Dynamic zero-covid policy
Return to normal


The "epidemic period", which has never been defined by Chinese law or the government, might have come to an end. Starting from 8 January 2023, the Chinese central government downgraded the management of the covid-19 disease from class A to class B and removed it from the quarantinable infectious disease management system. In early and mid-January 2023, many major cities in China officially announced that the covid-19 infection peak has passed.

Soon after the National Health Commission released the 20 Measures on Covid control on 11 November 2022, signalling the trends of the central government to loosen the zero covid-19 policy from the previous three years, the national authority further issued the 10 Measures on 7 December 2022 with more specific provisions to move forward with looser restrictions on covid-19 control. For example, no more centralised quarantine is required for infected of mild and asymptomatic cases or close contacts; these cases have been allowed to quarantine at home since December 2022.

Dynamic zero covid-19 policy

Before the recent changes, China had implemented a dynamic zero covid-19 policy. Under such policy, Shanghai, the financial hub of China, went into complete lockdown for two months in Spring 2022, and in Beijing and other cities, partial lockdowns were also ordered on several occasions in 2022.

Starting from the early age of covid-19 and especially in 2022, the Chinese government issued multiple relief measures for employers to stabilise growth, including steps to expand the amount of tax relief and offer businesses deferrals in their payments of social security contributions. However, the unemployment rate in urban areas was surging. According to the data released by the government, unemployment reached a 32-month high of 6.1% in April 2022 – the government's target was less than 5.5% for 2022. The unemployment rate for 16- to 24-year-olds was reportedly at 18.2% in April 2022.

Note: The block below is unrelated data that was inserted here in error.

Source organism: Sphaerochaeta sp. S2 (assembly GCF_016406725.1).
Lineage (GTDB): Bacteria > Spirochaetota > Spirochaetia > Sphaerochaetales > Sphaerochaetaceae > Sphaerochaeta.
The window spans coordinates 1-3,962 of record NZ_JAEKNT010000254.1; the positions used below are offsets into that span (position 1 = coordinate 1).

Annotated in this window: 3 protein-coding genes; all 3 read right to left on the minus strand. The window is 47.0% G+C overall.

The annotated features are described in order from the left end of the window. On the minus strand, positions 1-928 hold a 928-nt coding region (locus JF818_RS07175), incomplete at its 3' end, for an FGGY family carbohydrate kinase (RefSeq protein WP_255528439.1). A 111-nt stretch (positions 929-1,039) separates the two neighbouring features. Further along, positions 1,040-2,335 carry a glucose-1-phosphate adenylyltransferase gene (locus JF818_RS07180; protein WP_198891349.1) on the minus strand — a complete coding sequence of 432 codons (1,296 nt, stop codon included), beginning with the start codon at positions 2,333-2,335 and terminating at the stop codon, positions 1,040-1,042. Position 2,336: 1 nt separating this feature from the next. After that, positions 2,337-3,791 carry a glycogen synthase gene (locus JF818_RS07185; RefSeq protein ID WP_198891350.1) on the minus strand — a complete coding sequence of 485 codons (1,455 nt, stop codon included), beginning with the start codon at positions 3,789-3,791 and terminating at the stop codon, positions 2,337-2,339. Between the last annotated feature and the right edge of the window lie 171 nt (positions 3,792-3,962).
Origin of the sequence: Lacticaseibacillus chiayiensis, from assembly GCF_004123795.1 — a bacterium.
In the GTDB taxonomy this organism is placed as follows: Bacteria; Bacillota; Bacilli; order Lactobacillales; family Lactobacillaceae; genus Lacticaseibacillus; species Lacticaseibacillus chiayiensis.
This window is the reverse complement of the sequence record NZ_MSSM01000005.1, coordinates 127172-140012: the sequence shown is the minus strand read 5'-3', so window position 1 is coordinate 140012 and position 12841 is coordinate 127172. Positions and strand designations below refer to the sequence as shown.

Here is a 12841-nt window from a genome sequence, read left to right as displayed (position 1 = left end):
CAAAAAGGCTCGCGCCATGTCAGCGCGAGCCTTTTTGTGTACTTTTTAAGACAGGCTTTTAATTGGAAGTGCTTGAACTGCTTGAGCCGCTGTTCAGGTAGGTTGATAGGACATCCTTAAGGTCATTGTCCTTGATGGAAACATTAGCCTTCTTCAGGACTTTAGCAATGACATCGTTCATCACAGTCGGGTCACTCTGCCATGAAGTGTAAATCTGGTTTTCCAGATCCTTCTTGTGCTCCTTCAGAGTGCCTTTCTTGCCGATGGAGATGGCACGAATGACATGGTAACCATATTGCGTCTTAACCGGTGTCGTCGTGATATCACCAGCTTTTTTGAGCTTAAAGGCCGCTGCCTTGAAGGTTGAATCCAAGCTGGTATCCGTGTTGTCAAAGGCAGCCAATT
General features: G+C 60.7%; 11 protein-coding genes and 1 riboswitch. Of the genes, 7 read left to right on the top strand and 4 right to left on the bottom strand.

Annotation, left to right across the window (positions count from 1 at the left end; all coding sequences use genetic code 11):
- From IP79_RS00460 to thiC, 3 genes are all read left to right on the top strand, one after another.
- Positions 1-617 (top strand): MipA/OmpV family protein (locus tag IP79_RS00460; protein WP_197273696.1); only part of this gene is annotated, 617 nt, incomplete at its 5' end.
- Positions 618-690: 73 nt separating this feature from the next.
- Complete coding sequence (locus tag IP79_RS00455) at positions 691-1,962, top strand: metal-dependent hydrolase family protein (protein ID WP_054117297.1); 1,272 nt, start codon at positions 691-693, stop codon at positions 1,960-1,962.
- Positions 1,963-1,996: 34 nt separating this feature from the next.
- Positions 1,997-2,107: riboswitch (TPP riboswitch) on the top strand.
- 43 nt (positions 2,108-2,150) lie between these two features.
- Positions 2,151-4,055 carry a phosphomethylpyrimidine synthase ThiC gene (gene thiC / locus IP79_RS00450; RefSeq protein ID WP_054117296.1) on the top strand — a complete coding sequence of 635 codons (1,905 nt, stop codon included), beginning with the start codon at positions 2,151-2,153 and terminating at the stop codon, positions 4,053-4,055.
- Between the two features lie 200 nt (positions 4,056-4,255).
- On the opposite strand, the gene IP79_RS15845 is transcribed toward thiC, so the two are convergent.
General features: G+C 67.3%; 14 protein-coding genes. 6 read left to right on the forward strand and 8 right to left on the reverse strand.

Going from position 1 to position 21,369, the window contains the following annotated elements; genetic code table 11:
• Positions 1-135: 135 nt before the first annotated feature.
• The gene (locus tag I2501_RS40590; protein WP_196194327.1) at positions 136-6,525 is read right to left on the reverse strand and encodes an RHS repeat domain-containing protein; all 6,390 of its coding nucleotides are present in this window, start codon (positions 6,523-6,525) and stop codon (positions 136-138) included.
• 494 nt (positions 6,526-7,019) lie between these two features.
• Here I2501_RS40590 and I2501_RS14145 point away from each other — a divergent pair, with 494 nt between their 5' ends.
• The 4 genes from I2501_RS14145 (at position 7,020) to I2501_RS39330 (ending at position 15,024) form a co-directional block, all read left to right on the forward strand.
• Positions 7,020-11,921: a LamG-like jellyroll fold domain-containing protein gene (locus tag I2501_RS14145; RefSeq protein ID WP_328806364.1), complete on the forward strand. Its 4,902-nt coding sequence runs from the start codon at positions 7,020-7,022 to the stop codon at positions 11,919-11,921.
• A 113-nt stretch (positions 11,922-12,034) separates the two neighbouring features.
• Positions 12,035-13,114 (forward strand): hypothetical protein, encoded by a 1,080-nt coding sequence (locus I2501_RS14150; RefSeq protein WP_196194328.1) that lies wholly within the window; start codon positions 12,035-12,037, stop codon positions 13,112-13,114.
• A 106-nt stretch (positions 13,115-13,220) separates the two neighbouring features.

Under China's dynamic zero covid-19 policy before 7 January 2023, employers faced many challenges navigating employment during the pandemic, including that:

  • the salary for confirmed, suspected or close contact cases had to be paid as normal;
  • reductions in the workforce were under additional scrutiny from the labour authorities and the courts;
  • international and domestic business travel was very time-consuming or not possible; and
  • working from home made it more difficult to manage employees' work hours and performance.

Return to normal

Although employers and employees in China may have already got used to the covid-19 control requirements and the difficulties caused by covid-19, employment and human resource management in China is expected to return to normal in 2023. Some legacy issues for employers and employees remain, such as growing demand for more flexible work arrangements, and distributed workforce or "telecommuting" employees becoming more common.

For further information on this topic please contact Yuhao Chang at JunHe by email ([email protected]). The JunHe website can be accessed at